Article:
In a definition shared by the UN’s World Youth Report, entrepreneurship ecosystems are “sets of actors, institutions, social networks, and cultural values that produce and sustain entrepreneurial activity.” This can include education and training opportunities, guidance, specific capacity-building—on legal and business aspects, management, marketing, outreach etc.—seed funding, innovation spaces and “sandboxes,” enhanced access to data and information, and business infrastructure or services. If this ecosystem can be grown further and is able to reach youth in urban, peri-urban, and rural areas, there is great potential for youth-led entrepreneurship to contribute to climate action and connect ground-level action with national commitments and global climate processes.

Action for Climate Empowerment

Under the United Nations Framework Convention on Climate Change (UNFCCC)—to which Sri Lanka is a Party—, youth have been recognized as a key stakeholder group through Article 6 of the Convention and Article 12 of the Paris Agreement. Work related to both articles is mainly carried out through Action for Climate Empowerment (ACE), which focuses on six elements that encompass different areas of youth engagement, including education, training, public awareness, access to information, participation, and international cooperation.

At the last global climate change conference in Glasgow, Scotland (COP26), parties decided to establish the Glasgow Work Programme on Action for Climate Empowerment, which aims to serve “as a flexible framework for country-driven action that […] reflects national priorities and initiatives while building long-term capacity and expertise” for implementing the elements of ACE. The Work Programme is guided by several principles, such as cost-effectiveness, flexibility, a phased approach, and the promotion of partnerships, and has four thematic priority areas: policy coherence; coordinated action; tools and support; and monitoring, evaluation, and reporting.

The Work Programme places high importance on the country-driven nature of climate action, which is crucial for creating an enabling environment on the national and local level. However, the UNFCCC process can provide a space for youth to gather additional knowledge and experience, connect to like-minded youth, and exchange good practices on the international level.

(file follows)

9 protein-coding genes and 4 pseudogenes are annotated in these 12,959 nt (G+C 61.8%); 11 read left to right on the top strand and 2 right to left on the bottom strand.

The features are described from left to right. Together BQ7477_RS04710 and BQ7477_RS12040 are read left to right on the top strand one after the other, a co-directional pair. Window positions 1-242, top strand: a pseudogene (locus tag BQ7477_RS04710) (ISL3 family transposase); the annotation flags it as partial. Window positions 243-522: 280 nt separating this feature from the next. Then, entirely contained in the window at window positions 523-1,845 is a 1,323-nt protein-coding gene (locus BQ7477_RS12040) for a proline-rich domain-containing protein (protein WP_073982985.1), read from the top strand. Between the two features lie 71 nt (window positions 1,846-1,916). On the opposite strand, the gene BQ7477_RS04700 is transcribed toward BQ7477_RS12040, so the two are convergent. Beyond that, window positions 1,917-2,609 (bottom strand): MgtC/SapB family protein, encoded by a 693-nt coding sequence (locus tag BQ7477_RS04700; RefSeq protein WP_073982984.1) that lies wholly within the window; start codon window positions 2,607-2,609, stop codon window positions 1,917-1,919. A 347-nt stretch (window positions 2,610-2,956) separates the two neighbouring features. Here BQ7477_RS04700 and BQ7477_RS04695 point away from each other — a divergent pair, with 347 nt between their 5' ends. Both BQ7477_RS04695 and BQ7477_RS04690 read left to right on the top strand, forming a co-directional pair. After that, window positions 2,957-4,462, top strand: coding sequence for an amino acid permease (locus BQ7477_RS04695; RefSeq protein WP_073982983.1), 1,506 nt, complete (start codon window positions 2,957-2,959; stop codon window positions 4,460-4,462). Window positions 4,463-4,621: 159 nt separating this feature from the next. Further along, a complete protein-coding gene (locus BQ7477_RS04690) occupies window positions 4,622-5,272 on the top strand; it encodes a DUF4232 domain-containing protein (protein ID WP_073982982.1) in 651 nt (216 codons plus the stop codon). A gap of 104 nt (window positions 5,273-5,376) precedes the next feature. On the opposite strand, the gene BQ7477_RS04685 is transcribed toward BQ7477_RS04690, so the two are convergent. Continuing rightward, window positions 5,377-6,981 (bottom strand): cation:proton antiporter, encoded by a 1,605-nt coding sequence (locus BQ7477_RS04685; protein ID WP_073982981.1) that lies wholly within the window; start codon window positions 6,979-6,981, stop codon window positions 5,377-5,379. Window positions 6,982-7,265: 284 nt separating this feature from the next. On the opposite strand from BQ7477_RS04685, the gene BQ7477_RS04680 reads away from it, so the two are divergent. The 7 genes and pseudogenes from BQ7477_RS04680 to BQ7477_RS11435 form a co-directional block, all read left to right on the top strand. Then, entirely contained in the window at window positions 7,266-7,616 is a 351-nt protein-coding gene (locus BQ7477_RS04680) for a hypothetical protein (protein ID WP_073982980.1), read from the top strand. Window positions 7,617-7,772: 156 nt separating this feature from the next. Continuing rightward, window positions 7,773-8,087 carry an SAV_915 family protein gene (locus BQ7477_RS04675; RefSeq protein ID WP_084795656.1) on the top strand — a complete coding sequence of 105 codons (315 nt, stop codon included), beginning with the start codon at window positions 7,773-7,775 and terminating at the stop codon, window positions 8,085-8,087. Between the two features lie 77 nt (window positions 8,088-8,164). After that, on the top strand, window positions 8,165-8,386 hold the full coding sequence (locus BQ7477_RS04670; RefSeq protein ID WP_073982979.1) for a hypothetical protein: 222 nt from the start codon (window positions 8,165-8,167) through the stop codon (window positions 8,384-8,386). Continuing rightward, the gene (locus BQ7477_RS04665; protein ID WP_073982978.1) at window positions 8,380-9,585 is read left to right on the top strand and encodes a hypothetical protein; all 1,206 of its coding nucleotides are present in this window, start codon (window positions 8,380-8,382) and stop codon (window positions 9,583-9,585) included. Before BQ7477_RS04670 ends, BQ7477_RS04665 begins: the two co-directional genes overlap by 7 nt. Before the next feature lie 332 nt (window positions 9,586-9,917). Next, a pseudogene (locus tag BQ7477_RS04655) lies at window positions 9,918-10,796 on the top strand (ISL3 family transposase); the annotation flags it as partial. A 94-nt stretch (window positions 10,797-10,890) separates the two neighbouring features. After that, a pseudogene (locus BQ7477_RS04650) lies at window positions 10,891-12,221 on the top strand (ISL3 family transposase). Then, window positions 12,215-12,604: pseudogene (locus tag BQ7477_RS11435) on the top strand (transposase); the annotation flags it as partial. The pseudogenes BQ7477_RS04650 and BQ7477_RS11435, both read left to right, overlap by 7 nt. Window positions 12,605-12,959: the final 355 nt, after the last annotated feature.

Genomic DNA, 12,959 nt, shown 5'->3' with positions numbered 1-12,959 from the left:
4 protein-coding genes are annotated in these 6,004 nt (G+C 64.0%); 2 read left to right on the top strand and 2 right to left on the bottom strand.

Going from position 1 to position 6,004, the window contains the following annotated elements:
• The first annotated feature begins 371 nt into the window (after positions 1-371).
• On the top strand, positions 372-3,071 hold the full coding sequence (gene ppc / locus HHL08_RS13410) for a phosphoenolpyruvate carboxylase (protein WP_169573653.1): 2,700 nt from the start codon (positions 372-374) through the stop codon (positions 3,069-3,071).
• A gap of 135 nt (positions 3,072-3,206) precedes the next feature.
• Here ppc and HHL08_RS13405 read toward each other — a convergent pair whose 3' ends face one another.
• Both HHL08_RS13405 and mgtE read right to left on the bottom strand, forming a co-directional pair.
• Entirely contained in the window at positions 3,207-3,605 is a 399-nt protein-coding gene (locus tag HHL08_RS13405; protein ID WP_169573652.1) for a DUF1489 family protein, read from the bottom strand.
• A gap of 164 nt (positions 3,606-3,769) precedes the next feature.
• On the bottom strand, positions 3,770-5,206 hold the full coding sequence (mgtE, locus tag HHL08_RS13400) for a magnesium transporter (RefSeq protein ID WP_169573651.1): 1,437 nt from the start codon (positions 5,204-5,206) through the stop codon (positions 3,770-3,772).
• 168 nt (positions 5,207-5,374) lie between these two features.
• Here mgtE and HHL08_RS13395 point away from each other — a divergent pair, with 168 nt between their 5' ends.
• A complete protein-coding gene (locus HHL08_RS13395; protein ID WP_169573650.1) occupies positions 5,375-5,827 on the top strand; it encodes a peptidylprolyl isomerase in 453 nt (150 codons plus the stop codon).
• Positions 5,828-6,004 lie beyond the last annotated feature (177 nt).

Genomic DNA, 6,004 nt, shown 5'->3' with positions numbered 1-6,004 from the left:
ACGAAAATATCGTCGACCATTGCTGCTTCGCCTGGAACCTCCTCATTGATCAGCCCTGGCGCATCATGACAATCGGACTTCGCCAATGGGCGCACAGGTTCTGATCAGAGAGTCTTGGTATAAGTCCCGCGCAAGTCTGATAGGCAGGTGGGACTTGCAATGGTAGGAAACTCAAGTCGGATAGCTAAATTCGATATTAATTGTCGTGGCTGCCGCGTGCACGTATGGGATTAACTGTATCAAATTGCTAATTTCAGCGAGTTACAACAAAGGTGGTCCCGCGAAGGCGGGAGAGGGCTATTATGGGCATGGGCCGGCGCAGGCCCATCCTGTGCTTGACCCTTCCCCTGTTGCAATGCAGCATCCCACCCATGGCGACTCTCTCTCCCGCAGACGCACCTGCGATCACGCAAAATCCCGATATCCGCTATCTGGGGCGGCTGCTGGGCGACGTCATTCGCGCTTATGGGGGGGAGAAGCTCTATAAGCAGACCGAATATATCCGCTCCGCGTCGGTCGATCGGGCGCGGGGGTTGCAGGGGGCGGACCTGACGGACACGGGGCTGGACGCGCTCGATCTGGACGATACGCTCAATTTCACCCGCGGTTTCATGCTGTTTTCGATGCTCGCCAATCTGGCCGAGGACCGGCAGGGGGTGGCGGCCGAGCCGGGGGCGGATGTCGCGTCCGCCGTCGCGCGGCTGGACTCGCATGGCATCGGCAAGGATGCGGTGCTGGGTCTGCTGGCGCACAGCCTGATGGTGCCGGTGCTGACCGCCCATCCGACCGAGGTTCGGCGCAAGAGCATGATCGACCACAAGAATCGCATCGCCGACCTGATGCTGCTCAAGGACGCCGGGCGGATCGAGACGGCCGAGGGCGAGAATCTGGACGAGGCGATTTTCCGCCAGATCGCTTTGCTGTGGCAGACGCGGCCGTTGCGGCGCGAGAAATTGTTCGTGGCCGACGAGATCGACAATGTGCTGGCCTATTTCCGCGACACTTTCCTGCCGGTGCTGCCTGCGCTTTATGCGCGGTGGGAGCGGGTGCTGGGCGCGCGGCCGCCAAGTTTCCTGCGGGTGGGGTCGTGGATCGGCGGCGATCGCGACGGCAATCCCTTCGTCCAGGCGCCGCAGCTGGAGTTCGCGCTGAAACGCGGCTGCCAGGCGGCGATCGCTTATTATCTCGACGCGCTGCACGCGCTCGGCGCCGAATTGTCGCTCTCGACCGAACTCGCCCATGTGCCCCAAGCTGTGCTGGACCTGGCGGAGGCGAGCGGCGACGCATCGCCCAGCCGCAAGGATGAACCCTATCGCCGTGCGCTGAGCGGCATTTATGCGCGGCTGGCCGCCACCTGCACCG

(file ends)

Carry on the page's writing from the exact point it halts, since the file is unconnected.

In the face of global climate change, youth are key stakeholders and actors across all levels and countries. Creating spaces for them to engage in and facilitating climate entrepreneurship presents an opportunity to harness synergies between climate action, economic empowerment, rural development, just transition, and inter-generational justice.

This blog post was originally published as a guest column in Daily Financial Times on August 5th, 2022, and is available here.

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About the Author
Dennis Mombauer

Dennis has close to a decade of experience working in research, and management and administration in the private sector as well as two years in coordination in the development sector. His research focuses on ecosystem-based adaptation, sustainable development, climate migration, and other topics related to climate change. He has published articles about these topics in numerous places, for example Earth Island Journal, Mongabay, The Environmental Blog, Daily FT, and Colombo Telegraph. He holds degrees in Education, English Studies, and Philosophy from the University of Cologne, Germany, and has additional qualifications in GIS mapping, video editing, translation, and publishing. ‍